6.  Be kind to yourself

At some point, if we want other people to stop judging us, we need to stop judging ourselves. We're so fixated on negative things we think about ourselves, that we don't even stop to think that other people probably haven't even noticed. Keep a list of compliments that other people have given you, write a list of things you do like about yourself. See the good things, and focus in on them.

7. Find little ways to be assertive.

This can be as creative as you like. It could start with telling someone who's pushed in a queue that you were in front of them. It could be sending food back in a restaurant if it's not cooked right. It could be getting used to asking people in a shop where things are. The steps you take and how big they are will all depend on your situation, but remember to count each of your wins, no matter how small. (But don't turn into a dictator and be nasty to people just for the sake of testing our your new assertiveness skills, that's not cool).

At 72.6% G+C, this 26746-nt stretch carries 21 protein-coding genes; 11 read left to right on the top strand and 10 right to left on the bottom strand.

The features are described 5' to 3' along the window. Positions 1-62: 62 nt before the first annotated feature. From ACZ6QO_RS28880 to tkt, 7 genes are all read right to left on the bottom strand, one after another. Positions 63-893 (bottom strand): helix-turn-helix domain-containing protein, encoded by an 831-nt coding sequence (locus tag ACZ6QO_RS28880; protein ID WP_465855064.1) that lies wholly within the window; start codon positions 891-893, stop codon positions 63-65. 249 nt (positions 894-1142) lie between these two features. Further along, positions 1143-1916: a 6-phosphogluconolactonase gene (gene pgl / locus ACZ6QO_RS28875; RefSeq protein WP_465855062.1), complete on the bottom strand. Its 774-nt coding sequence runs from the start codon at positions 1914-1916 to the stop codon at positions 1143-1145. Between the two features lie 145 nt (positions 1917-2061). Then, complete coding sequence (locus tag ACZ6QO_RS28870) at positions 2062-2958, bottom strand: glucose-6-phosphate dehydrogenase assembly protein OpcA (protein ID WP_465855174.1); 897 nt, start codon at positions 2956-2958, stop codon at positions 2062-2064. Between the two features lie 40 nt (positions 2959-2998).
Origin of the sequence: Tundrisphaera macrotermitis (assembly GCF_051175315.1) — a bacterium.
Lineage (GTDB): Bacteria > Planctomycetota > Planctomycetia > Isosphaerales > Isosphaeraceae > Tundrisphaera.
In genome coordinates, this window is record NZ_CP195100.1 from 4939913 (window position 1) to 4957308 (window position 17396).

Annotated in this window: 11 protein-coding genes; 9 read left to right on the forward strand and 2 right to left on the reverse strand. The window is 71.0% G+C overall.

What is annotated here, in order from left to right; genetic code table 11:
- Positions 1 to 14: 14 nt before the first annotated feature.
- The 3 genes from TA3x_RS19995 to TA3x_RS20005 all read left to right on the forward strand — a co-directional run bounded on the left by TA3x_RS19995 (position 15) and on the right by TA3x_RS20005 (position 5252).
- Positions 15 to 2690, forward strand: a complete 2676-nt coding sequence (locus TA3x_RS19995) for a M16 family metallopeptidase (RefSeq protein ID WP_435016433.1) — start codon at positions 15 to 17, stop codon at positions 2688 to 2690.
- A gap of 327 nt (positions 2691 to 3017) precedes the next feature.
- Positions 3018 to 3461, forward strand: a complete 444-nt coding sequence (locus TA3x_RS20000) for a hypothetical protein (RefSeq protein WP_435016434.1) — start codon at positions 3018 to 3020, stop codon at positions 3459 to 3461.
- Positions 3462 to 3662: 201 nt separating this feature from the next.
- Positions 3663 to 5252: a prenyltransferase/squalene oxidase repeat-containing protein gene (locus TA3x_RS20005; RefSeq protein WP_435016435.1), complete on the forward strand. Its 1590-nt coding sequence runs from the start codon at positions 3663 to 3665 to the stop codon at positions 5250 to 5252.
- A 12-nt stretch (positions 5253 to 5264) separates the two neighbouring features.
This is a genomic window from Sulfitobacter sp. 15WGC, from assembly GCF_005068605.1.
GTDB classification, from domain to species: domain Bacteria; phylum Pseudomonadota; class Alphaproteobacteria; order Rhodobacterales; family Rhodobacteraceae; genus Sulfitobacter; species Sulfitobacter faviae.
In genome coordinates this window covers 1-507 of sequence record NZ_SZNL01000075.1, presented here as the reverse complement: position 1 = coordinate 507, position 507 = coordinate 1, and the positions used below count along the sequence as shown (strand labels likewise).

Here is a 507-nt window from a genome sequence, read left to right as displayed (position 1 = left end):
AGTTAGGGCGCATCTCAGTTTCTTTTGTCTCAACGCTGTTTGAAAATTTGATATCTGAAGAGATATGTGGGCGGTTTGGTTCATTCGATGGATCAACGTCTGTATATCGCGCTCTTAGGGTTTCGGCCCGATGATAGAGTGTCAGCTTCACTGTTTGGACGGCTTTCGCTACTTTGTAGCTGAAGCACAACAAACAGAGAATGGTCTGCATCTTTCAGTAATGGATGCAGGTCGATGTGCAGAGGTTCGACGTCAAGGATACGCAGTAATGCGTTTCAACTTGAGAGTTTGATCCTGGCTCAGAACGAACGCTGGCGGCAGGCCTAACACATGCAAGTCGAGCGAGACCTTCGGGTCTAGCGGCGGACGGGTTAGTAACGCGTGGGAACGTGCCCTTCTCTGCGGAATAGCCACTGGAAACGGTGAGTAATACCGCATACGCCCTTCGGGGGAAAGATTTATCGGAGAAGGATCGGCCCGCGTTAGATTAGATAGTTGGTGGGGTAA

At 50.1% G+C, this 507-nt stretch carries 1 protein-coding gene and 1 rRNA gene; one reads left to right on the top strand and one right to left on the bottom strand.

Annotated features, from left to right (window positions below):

Some people won't like it when you become assertive but that’s their problem. There’s nothing wrong with sticking up for yourself and saying no. Though it does take practice, it infact makes your life easier in the long run!

But let’s face it, life is never going to be easy, but that doesn’t mean you need to sabotage yourself and make it harder!

So, to wrap up, I just want to say a couple more things that are really important. Firstly, learning to be assertive takes time.  Don't beat yourself up every time you slip up. Accept that it's a process and celebrate the small wins along the way. Keep a list of them, and feel good, because you should!

And, lastly and most importantly, remember:

You weren't born to take up space, your feelings are just as important as anyone else's and you fucking matter.